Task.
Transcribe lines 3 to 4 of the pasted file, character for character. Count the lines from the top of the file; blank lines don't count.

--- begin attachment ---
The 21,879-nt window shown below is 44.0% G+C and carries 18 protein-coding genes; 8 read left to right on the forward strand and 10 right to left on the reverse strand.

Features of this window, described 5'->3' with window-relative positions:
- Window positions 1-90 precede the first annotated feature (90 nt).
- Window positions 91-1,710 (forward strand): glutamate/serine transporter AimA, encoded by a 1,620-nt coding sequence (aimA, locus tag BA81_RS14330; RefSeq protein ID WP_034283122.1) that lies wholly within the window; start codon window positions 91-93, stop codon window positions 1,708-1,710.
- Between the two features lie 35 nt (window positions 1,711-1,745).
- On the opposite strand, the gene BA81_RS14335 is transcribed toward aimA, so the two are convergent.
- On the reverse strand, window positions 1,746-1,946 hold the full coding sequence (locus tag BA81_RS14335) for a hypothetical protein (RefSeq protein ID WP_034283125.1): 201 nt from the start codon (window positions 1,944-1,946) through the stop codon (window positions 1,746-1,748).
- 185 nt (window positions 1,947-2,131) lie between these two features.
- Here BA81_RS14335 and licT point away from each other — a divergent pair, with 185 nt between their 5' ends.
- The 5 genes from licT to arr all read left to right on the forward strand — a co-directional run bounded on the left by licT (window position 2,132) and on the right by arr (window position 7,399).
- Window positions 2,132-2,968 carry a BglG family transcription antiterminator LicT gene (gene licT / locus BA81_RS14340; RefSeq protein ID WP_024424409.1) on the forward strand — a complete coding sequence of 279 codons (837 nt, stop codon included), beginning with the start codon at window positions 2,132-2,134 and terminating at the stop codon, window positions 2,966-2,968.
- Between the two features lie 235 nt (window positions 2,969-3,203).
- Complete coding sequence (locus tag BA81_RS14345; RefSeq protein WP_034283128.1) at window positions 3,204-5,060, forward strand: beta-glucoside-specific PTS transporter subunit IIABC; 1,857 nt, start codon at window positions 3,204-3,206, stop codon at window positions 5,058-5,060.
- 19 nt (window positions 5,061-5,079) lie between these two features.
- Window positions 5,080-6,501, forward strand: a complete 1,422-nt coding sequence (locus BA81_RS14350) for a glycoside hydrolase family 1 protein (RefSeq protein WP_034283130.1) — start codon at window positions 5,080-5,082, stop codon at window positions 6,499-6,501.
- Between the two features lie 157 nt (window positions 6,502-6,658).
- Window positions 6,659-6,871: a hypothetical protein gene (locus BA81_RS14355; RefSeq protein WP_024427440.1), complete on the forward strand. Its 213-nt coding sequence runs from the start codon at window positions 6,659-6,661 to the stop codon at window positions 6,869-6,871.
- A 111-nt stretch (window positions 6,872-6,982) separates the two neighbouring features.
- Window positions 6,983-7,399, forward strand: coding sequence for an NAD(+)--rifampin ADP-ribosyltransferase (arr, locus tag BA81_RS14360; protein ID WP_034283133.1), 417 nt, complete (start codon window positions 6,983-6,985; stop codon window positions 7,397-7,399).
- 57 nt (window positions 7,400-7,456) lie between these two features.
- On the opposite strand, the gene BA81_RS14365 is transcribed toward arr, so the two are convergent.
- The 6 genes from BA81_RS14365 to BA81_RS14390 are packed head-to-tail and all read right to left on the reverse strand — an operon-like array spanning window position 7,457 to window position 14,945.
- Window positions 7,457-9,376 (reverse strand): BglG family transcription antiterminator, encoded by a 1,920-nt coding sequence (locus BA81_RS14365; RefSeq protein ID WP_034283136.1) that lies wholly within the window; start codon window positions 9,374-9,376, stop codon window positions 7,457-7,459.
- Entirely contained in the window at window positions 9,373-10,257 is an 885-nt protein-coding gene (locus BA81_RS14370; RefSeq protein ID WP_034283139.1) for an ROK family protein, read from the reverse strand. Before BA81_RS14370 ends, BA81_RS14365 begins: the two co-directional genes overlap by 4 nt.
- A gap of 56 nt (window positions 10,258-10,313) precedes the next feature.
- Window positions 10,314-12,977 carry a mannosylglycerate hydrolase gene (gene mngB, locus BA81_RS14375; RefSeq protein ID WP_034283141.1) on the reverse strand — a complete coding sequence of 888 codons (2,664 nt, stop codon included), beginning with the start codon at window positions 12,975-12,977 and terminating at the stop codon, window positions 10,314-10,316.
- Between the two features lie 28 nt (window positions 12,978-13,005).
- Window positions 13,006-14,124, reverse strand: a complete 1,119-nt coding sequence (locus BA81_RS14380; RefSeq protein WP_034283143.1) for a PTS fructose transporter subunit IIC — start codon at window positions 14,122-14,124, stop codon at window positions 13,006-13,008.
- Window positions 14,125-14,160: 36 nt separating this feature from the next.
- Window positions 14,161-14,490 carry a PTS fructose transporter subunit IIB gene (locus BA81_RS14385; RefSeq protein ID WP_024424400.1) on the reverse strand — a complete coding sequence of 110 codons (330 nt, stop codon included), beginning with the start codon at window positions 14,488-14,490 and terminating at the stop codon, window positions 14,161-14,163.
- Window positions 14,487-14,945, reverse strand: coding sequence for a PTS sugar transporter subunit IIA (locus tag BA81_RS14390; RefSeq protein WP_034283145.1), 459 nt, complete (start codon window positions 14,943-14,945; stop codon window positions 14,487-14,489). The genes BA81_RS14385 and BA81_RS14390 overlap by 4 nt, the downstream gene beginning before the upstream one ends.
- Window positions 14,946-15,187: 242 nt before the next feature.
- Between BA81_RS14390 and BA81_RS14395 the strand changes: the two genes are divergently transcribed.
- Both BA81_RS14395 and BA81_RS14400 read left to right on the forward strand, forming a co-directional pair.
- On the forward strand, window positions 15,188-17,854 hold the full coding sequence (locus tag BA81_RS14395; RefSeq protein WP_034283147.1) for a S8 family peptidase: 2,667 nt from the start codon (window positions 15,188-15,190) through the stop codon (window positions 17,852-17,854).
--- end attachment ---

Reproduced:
- Window positions 1-90 precede the first annotated feature (90 nt).
- Window positions 91-1,710 (forward strand): glutamate/serine transporter AimA, encoded by a 1,620-nt coding sequence (aimA, locus tag BA81_RS14330; RefSeq protein ID WP_034283122.1) that lies wholly within the window; start codon window positions 91-93, stop codon window positions 1,708-1,710.